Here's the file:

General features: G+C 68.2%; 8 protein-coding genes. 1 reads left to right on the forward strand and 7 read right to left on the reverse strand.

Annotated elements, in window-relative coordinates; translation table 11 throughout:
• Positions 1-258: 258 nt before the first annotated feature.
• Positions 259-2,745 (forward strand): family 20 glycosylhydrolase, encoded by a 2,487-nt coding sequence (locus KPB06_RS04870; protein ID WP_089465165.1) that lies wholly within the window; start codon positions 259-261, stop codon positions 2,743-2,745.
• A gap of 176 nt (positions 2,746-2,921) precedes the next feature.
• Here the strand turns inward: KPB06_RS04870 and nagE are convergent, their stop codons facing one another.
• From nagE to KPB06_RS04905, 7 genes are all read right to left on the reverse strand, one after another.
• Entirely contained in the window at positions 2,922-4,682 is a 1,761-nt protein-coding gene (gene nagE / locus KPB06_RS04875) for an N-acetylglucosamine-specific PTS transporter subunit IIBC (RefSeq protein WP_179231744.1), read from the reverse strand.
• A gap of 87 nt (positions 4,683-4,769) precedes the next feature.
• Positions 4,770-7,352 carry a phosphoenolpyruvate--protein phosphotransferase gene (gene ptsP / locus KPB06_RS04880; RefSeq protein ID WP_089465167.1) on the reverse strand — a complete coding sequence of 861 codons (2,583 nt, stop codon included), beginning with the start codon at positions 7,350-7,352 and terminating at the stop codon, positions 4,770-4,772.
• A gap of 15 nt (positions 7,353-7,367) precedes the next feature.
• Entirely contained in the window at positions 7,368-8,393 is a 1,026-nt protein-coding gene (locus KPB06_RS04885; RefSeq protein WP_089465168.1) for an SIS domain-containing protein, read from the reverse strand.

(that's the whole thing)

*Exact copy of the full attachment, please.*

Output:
General features: G+C 68.2%; 8 protein-coding genes. 1 reads left to right on the forward strand and 7 read right to left on the reverse strand.

Annotated elements, in window-relative coordinates; translation table 11 throughout:
• Positions 1-258: 258 nt before the first annotated feature.
• Positions 259-2,745 (forward strand): family 20 glycosylhydrolase, encoded by a 2,487-nt coding sequence (locus KPB06_RS04870; protein ID WP_089465165.1) that lies wholly within the window; start codon positions 259-261, stop codon positions 2,743-2,745.
• A gap of 176 nt (positions 2,746-2,921) precedes the next feature.
• Here the strand turns inward: KPB06_RS04870 and nagE are convergent, their stop codons facing one another.
• From nagE to KPB06_RS04905, 7 genes are all read right to left on the reverse strand, one after another.
• Entirely contained in the window at positions 2,922-4,682 is a 1,761-nt protein-coding gene (gene nagE / locus KPB06_RS04875) for an N-acetylglucosamine-specific PTS transporter subunit IIBC (RefSeq protein WP_179231744.1), read from the reverse strand.
• A gap of 87 nt (positions 4,683-4,769) precedes the next feature.
• Positions 4,770-7,352 carry a phosphoenolpyruvate--protein phosphotransferase gene (gene ptsP / locus KPB06_RS04880; RefSeq protein ID WP_089465167.1) on the reverse strand — a complete coding sequence of 861 codons (2,583 nt, stop codon included), beginning with the start codon at positions 7,350-7,352 and terminating at the stop codon, positions 4,770-4,772.
• A gap of 15 nt (positions 7,353-7,367) precedes the next feature.
• Entirely contained in the window at positions 7,368-8,393 is a 1,026-nt protein-coding gene (locus KPB06_RS04885; RefSeq protein WP_089465168.1) for an SIS domain-containing protein, read from the reverse strand.